In lieu of an abstract, here is a brief excerpt of the content:

STUDIES IN THE AGE OF CHAUCER coming away with the impression of Blake's bias, as clearly expressed in his historical works, against the literary, critical, philosophical, and theoretical in favor of the material, economic, and historical. One finds the best annotations on the influence of patronage and other economic forces on Caxton'spressand finds verylittle on Caxton's critical abilities. However, in a "Bibliographical Guide" one does not necessarily expect consistently useful, detailed annotations. The ones that aregiven-many with internal cross references to other entries or references to reviews-are most wel­ come, but even so, it is difficult not to get a bit spoiled by the good entries and expect this standard throughout. Perhaps, a good editor would have demanded just this kind of consistency. This review will conclude with two strong recommendations. One, Garland Press should hire better editors and typesetters. After a few pages, one quickly tires of inked-in accent marks, quotation marks used for umlaut signs, and superscripts that run into the line above them. Also, a good editor is necessary for catching all typographical errors that the author and his secretary cannnot possibly be responsible for. Two, I strongly recommend using this book. It would be a most useful addition especially to the shelf of one interested in the transition from scribe to printer in English culture. Anyone who is to say a word about Caxton from now on must first consult this text. JOHN M. CRAFTON University of Tennessee R. HOWARD BLOCH. The Scandal ofthe Fabliaux. Chicago and London: University of Chicago Press, 1986. Pp. x, 156. $22.50. The basic argument of this book, that the fabliaux portray "a universe in which language seems to have lost purchase upon the world" (p. 16), is valuable and appealing to the degree that it addresses certain essential concerns neglected or distorted by earlier studies which perversely insisted on viewing the genre as a reflection of social reality or as an ironic restate­ ment of conventional moral principles. Equally attractive are Bloch's con­ clusions, that the fabliau corpus exhibits the effects of a pervasive and profound isotopic discordance such as characterizes also the literary world of the joke and the psychological phenomenon of fetishism. What I find 190 REVIEWS less convincing is the approach adopted for demonstrating the validity of thisthesis, the idea that thefabliauxarticulate a perceivedanalogybetween the relationship of signifier to signified and that of clothes to the body. No fabliau text explicitly asserts such an association, but, given the multiplicity and diversity of the fabliaux, the absence of this kind of corroboration does not seriously compromise the argument. Its accept­ ability depends rather on the persuasiveness of the author's treatment of two related issues. The first concerns the frequency in the texts studied of references to clothes, which exhibit an inadequacy to fit their wearers akin to the incapacity of signifiers to capture the reality of what is signified, and of references to dead bodies or their dismembered parts, which, like the material phenomena of the natural world, attract a variety of disparate designations in an ultimately capricious and aleatory fashion. The second issue concerns the validity of this interpretation of the significance of the clothes and body images. There are problems with both. In the search for evidence to support his theories about how and what the fabliaux mean, Bloch frequently has recourse to texts which are generally perceived as marginal to the fabliau canon. The introduction deals at length with Le Roi d'Angleterre et le}ongleur d'Ely; the first chapter makes similar use of Le Mantel mautaille. Neither work appears in the fabliau inventory of Noomen and Boogaard's Nouveau recueil comp/et des fabliaux. The same is true for Audigier, Richeut, and numerous other pieces whose incorporation into the discussion is defended on the question­ able grounds that they appeared in the ancient and notoriously eclectic Barbazan and Meon anthology. The analogy between signifying reality and clothing the body is estab­ lished through a promiscuous ransacking of semantic levels. At the most abstract it would appear to depend on some semic opposition of the "container" versus the "contained" type. At the most concrete it...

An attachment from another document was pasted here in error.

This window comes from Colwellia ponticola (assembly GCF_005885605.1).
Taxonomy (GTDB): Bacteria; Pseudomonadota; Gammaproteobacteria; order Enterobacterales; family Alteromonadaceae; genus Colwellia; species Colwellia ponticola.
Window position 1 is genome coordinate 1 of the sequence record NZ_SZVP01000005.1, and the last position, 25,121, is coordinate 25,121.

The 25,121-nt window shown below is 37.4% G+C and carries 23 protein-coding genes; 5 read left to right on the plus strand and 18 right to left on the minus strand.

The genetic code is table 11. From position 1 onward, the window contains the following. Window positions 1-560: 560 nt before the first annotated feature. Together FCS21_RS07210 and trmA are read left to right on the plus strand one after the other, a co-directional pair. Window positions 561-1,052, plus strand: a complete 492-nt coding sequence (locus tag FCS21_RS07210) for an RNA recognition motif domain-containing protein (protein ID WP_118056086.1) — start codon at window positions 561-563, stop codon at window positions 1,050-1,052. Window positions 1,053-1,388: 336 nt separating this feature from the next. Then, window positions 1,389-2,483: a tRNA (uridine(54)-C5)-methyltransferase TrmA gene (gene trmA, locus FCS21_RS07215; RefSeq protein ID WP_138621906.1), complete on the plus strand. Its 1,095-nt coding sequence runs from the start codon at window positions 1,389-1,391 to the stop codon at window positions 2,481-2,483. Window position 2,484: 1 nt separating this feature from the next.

Additional Information

Print ISSN
pp. 190-193
Launched on MUSE
Open Access
Back To Top

This website uses cookies to ensure you get the best experience on our website. Without cookies your experience may not be seamless.